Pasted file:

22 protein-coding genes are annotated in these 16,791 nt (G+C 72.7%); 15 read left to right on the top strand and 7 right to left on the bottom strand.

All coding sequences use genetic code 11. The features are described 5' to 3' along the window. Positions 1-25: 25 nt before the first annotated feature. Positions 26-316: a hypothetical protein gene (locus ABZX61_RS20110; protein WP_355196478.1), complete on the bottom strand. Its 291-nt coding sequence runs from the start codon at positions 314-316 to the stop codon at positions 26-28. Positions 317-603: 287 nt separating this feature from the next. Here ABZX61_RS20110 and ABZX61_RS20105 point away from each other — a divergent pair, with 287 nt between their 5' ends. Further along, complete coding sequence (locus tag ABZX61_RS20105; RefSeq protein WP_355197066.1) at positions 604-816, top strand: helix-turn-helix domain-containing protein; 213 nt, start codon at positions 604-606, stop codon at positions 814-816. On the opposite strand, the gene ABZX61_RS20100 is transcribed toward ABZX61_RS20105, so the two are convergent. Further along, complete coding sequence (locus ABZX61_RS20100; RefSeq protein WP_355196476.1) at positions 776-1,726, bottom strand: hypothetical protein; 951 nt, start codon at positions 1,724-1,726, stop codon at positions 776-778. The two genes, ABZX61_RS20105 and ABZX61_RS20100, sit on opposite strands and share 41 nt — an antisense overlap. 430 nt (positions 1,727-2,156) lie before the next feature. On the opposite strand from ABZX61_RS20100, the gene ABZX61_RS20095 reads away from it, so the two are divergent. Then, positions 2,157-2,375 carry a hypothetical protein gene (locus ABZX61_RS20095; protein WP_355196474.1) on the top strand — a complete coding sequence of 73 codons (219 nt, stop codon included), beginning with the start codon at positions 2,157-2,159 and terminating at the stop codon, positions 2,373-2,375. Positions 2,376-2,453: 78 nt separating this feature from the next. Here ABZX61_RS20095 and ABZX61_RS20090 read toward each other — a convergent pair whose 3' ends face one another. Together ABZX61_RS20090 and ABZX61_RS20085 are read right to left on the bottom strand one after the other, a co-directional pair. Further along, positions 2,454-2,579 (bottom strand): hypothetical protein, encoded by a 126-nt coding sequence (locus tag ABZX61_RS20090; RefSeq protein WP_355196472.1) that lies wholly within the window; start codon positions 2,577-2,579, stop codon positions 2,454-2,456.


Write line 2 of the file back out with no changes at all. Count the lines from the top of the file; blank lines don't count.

All coding sequences use genetic code 11. The features are described 5' to 3' along the window. Positions 1-25: 25 nt before the first annotated feature. Positions 26-316: a hypothetical protein gene (locus ABZX61_RS20110; protein WP_355196478.1), complete on the bottom strand. Its 291-nt coding sequence runs from the start codon at positions 314-316 to the stop codon at positions 26-28. Positions 317-603: 287 nt separating this feature from the next. Here ABZX61_RS20110 and ABZX61_RS20105 point away from each other — a divergent pair, with 287 nt between their 5' ends. Further along, complete coding sequence (locus tag ABZX61_RS20105; RefSeq protein WP_355197066.1) at positions 604-816, top strand: helix-turn-helix domain-containing protein; 213 nt, start codon at positions 604-606, stop codon at positions 814-816. On the opposite strand, the gene ABZX61_RS20100 is transcribed toward ABZX61_RS20105, so the two are convergent. Further along, complete coding sequence (locus ABZX61_RS20100; RefSeq protein WP_355196476.1) at positions 776-1,726, bottom strand: hypothetical protein; 951 nt, start codon at positions 1,724-1,726, stop codon at positions 776-778. The two genes, ABZX61_RS20105 and ABZX61_RS20100, sit on opposite strands and share 41 nt — an antisense overlap. 430 nt (positions 1,727-2,156) lie before the next feature. On the opposite strand from ABZX61_RS20100, the gene ABZX61_RS20095 reads away from it, so the two are divergent. Then, positions 2,157-2,375 carry a hypothetical protein gene (locus ABZX61_RS20095; protein WP_355196474.1) on the top strand — a complete coding sequence of 73 codons (219 nt, stop codon included), beginning with the start codon at positions 2,157-2,159 and terminating at the stop codon, positions 2,373-2,375. Positions 2,376-2,453: 78 nt separating this feature from the next. Here ABZX61_RS20095 and ABZX61_RS20090 read toward each other — a convergent pair whose 3' ends face one another. Together ABZX61_RS20090 and ABZX61_RS20085 are read right to left on the bottom strand one after the other, a co-directional pair. Further along, positions 2,454-2,579 (bottom strand): hypothetical protein, encoded by a 126-nt coding sequence (locus tag ABZX61_RS20090; RefSeq protein WP_355196472.1) that lies wholly within the window; start codon positions 2,577-2,579, stop codon positions 2,454-2,456.